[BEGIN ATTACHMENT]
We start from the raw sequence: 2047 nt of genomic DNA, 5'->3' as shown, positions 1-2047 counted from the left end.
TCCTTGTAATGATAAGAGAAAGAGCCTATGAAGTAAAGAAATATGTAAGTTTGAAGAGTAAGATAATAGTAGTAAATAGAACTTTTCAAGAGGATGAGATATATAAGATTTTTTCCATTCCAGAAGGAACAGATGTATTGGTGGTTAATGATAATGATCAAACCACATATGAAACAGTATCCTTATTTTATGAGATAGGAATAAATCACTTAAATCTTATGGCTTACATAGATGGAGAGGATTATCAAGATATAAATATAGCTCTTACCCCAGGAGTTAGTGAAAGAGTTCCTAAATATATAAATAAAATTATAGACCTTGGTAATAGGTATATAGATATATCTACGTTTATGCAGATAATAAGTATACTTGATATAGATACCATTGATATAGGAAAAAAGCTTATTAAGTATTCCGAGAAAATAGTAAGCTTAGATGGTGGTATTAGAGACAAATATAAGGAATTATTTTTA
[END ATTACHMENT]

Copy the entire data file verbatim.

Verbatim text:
We start from the raw sequence: 2047 nt of genomic DNA, 5'->3' as shown, positions 1-2047 counted from the left end.
TCCTTGTAATGATAAGAGAAAGAGCCTATGAAGTAAAGAAATATGTAAGTTTGAAGAGTAAGATAATAGTAGTAAATAGAACTTTTCAAGAGGATGAGATATATAAGATTTTTTCCATTCCAGAAGGAACAGATGTATTGGTGGTTAATGATAATGATCAAACCACATATGAAACAGTATCCTTATTTTATGAGATAGGAATAAATCACTTAAATCTTATGGCTTACATAGATGGAGAGGATTATCAAGATATAAATATAGCTCTTACCCCAGGAGTTAGTGAAAGAGTTCCTAAATATATAAATAAAATTATAGACCTTGGTAATAGGTATATAGATATATCTACGTTTATGCAGATAATAAGTATACTTGATATAGATACCATTGATATAGGAAAAAAGCTTATTAAGTATTCCGAGAAAATAGTAAGCTTAGATGGTGGTATTAGAGACAAATATAAGGAATTATTTTTA